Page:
Part 1 – The Idea : Adding Machine Learning to RT (Request Tracker)

We use RT, or Request Tracker from Best Practical, and it works very well.  The issues we have all stem from the people using it.  To give you some background, our department (Computing Services / ITS) is made up of 4 individual units I guess you could say and they make up our large dysfunctional family.

I’ll be very general from now on, as to not point fingers and call any one particular group or person out.  There are a few issues with the interaction of these groups when working “together” with RT.  These seem pretty petty on one level, and could be solved with a “How we use RT” document (cough *policy*), however they’re as real as this blog post.

When we first started using RT, there was some basic training on its features, how tickets moved through the system as a whole, how to pass off and steal tickets if needed, etc.  We never had a document effectively telling us how to use it institutionally.  There was no RT Strategy or grand vision, it was installed to be a ticket system and possibly knowledge base.  Due to this oversight, each group uses RT differently, and to be honest, some people within each group use it differently depending on what they support

There is a culture that each group works autonomously, meaning groups rarely work together on things.  Granted, if there’s a database issue, and the DBA finds an underlying network problem, sure, those two will work together to get it fixed, but in general there are chasms between us which leads to the next issue.  People in group B don’t appreciate being told by group A (aka phone calls, emails, personal visits) to go look at RT because there is a ticket out there that may (or may not) apply to their expertise. Wait, I know what you’re going to say, they should monitor RT more so they can jump on the ticket and not get nagged.  The problem here is RT monitoring can’t be a full time job, and if you’re working on something, you probably can’t be looking at RT at the same time.  This issue caused such a rift that it changed how group A contacts group B, and the way A process tickets for B. Craziness.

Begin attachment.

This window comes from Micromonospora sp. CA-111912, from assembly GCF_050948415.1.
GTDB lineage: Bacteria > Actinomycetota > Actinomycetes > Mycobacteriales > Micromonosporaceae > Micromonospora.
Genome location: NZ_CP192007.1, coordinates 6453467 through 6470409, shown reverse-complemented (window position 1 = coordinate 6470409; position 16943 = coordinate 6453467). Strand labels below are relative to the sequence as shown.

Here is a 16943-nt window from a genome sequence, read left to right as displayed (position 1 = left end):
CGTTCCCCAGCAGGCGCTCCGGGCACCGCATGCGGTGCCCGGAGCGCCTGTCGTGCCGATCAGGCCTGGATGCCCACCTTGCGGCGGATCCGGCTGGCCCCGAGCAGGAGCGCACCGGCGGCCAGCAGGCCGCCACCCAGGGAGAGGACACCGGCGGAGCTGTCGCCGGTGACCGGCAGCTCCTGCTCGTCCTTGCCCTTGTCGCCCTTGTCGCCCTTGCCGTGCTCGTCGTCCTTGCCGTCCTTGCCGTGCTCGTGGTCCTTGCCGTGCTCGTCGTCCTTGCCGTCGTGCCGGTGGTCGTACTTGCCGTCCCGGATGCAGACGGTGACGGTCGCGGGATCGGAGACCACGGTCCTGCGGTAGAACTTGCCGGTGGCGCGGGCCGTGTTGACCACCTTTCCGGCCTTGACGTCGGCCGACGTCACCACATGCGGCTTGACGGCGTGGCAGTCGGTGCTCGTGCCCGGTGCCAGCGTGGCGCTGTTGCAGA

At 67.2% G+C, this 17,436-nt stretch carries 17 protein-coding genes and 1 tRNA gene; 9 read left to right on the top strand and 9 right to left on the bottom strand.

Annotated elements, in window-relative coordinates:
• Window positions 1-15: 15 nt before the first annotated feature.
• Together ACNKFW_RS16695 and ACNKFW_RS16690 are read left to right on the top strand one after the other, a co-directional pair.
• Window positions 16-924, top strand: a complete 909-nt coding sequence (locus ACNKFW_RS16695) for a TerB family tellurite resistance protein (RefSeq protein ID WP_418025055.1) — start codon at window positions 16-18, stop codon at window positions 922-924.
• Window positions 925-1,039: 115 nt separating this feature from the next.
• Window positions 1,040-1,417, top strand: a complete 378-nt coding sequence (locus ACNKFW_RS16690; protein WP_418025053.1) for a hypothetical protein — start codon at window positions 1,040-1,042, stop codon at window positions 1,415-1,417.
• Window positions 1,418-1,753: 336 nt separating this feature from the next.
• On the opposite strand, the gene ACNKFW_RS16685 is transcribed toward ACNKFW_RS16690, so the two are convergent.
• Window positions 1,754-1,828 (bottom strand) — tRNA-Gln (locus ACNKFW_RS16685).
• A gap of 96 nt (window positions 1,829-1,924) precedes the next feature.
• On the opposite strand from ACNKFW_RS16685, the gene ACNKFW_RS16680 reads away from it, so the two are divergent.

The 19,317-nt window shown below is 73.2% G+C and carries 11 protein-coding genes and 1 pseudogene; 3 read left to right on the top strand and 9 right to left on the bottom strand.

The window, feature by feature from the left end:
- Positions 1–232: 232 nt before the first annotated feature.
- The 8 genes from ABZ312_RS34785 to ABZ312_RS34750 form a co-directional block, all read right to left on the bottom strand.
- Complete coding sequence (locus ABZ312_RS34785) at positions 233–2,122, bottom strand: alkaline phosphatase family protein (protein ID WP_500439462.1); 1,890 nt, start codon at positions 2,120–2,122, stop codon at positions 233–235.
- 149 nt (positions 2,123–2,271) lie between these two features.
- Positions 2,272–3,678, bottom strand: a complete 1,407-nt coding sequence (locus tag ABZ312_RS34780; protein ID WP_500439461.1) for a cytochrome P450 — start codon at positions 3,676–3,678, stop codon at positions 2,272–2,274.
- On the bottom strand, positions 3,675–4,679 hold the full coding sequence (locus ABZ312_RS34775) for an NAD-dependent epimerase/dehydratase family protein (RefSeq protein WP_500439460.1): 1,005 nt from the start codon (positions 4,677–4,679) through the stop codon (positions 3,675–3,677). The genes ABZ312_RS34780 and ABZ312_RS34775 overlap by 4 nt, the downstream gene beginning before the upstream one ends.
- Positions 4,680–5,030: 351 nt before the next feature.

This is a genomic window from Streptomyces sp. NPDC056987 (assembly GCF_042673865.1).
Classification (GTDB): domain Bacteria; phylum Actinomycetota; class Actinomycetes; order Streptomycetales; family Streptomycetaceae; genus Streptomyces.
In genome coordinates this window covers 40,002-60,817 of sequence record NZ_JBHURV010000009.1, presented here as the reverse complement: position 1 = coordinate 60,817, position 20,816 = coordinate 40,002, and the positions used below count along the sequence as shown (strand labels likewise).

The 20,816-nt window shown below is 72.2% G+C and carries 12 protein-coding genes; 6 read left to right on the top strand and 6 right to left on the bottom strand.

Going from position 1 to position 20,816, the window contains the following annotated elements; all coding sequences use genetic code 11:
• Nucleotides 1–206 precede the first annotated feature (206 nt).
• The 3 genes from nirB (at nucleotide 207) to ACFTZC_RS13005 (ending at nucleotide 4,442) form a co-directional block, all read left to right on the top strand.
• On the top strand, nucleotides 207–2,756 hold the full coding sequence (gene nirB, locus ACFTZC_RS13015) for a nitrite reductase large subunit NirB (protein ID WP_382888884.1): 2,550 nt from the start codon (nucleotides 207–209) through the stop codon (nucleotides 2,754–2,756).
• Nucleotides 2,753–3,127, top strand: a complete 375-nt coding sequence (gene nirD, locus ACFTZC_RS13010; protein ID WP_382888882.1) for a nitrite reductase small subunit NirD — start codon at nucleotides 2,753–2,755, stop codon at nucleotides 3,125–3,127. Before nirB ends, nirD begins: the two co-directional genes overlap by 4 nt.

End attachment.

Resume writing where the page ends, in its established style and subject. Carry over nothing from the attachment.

Another issue is that tickets coming into group A were being assigned to people in group B, when A has no idea what B does, and often times mis-assigned tickets.  Again, sounds petty, just removed yourself from the ticket, or reassign it yourself.  The heart of this issue is that typically not enough information was in the ticket and a quick assumption of who does that job was made and the ticket was assigned to the wrong person.  That not only inconveniences the new owner of the ticket, it also delays the resolution because it gets passed around until it lands on the right one.  In this scenario, who’s job is it to request more information?  The assigner, or the assignee? People in general don’t appreciate getting work handed to them by people that aren’t they’re boss, and for the record the boss didn’t like his people being assigned things either.

To sum it up, everyone seems to use it a bit differently, we don’t like to be nagged by another group and especially don’t like getting work added to our plate by just anyone.

Wow, right?  What a mess.  Again, kind of petty, yet a bit serious.

How do you deal with personal, and personnel issues like this?  Create policy, rules and regulations, a SOP manual for RT and have more people pissed because they’re being forced to change how they do their job? (which most everyone does well btw).

Enter Machine Learning.

I was out splitting wood a couple weeks ago and thought about all of the above issues and how to change RT to deal with them.  Lets forget the policy discussion because that still has to happen and even after it does if all of the above procedures are taken care of, there are still going to be issues monitoring and mis-assigning tickets, and everyone will still have the job of assigning and taking ticket from the various queues to deal with.

What if something could be built to analyze a ticket when it came in and determine the best person to assign it to.  That simple sentence, eliminates the two major issues above, monitoring and (mis)assigning.  Sounds like a job for some machine learning, or keyword relevance, or context analysis, or a mixture of all three.  How difficult would it be to build a plugin for RT, or bolt on something to analyze and route tickets properly.